Your taste buds help you experience sweet, salty, sour, and bitter tastes. There are very tiny hairs called microvilli on your taste buds. The microvilli send messages to your brain identifying a flavor as sweet, salty, sour, or bitter. Each person has approximately 10,000 taste buds. Our taste buds are replaced every 2 weeks. Older people have fewer taste buds because their taste buds do not replace themselves.
- taste bud — one of the bumps on the surface of the tongue that help you taste.
- sweet — having a taste like that of sugar or honey.
- salty — having the taste of salt.
- bitter — having a strong taste that is neither sweet nor sour.
- sour — having a sharp taste caused by acid.
- saliva — a liquid produced in the mouth that helps people process food.
- Some children are sensitive to particular food textures or smells. Encourage children to try the different foods, but do not force anyone to try a food. They can observe their peers and teachers trying the food and ask questions about the food to learn its characteristics.
- Be aware of any food allergies in your students.
- Taste by Maria Rius
- Tasting by Rebecca Rissman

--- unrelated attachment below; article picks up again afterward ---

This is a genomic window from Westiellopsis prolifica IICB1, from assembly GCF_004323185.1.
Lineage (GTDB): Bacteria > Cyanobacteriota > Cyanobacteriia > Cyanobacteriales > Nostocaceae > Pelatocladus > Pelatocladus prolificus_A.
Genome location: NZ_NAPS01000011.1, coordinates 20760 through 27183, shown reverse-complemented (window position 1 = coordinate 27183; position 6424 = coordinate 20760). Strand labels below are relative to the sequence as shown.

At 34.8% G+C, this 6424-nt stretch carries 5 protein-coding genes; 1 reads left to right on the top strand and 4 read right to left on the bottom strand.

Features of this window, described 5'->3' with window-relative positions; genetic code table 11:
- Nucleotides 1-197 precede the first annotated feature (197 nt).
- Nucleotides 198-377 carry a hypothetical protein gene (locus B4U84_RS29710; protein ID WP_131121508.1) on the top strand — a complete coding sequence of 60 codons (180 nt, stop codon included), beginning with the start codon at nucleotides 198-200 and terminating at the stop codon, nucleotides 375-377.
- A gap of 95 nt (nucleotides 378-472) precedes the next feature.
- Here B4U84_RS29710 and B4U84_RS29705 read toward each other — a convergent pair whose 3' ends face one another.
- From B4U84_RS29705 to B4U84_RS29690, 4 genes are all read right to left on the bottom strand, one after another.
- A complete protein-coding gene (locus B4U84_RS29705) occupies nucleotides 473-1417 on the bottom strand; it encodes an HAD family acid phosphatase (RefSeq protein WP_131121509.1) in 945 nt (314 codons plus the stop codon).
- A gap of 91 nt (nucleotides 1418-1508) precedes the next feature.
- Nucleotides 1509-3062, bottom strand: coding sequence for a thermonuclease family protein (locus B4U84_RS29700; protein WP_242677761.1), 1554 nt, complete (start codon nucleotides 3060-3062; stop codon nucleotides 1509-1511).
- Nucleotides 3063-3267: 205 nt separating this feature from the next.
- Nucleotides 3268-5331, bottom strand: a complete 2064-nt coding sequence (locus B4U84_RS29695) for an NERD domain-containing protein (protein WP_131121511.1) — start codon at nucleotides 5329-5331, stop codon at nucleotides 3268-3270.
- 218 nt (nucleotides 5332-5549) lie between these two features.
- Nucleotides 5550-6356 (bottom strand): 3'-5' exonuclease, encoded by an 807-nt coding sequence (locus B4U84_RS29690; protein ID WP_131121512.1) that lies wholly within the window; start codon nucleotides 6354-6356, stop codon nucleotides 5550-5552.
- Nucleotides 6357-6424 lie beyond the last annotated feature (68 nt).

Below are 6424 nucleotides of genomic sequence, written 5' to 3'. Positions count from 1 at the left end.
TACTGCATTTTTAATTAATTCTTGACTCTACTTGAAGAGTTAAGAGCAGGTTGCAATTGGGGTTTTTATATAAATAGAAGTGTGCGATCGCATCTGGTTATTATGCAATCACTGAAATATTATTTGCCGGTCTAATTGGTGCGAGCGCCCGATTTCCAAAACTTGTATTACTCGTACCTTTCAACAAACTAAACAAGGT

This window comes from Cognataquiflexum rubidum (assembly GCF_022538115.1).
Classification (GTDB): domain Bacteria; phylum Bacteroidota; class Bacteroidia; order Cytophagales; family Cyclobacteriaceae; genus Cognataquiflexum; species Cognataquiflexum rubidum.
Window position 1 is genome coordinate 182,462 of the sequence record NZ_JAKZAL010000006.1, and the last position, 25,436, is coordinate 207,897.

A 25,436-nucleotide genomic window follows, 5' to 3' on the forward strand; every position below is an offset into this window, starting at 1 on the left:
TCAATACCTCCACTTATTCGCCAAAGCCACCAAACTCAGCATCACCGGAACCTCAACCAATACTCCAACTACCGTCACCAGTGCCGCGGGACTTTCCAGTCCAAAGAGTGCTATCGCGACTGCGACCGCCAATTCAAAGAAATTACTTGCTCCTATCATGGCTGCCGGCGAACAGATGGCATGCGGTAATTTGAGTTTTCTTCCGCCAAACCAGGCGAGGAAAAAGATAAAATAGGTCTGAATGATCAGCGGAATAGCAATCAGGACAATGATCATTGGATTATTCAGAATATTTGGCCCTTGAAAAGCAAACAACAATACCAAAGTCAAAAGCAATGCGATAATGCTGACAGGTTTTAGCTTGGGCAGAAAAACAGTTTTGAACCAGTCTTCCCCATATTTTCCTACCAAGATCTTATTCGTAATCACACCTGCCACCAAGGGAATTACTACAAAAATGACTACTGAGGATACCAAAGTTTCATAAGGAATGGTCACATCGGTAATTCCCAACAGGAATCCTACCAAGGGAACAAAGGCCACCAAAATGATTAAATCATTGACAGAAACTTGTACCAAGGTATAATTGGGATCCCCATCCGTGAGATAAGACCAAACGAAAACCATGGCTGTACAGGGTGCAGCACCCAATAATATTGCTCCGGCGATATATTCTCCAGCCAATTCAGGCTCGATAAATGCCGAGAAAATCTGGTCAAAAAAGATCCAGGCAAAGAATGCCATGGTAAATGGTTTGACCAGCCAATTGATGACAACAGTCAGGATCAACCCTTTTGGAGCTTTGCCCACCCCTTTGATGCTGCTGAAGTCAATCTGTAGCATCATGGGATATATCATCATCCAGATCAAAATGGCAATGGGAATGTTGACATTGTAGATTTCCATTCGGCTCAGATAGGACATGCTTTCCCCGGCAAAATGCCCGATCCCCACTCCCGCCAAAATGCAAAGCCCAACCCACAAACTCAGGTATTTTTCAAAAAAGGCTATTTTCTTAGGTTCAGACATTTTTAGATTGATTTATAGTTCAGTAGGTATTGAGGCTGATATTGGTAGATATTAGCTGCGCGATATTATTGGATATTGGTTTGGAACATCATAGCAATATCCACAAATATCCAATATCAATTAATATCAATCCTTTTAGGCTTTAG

- I Taste by Patrick George
- Green Eggs and Ham by Dr. Seuss
- Betty Bunny Loves Chocolate Cake by Michael Kaplan
- You Can’t Taste a Pickle With Your Ear by Harriet Ziefert
Content provided by:
Common Core State
These lessons are aligned with the Common Core State Standards ("CCSS"). The CCSS provide a consistent, clear understanding of the concepts and skills children are expected to learn and guide teachers to provide their students with opportunities to gain these important skills and foundational knowledge.
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There are currently no Common Core Standards for pre-k, but these lessons are aligned as closely as possible to capture the requirements and meet the goals of Common Core Standards. However, these lessons were neither reviewed or approved by the National Governors Association Center for Best Practices or the Council of Chief State School Officers, which together are the owners and developers of the Common Core State Standards.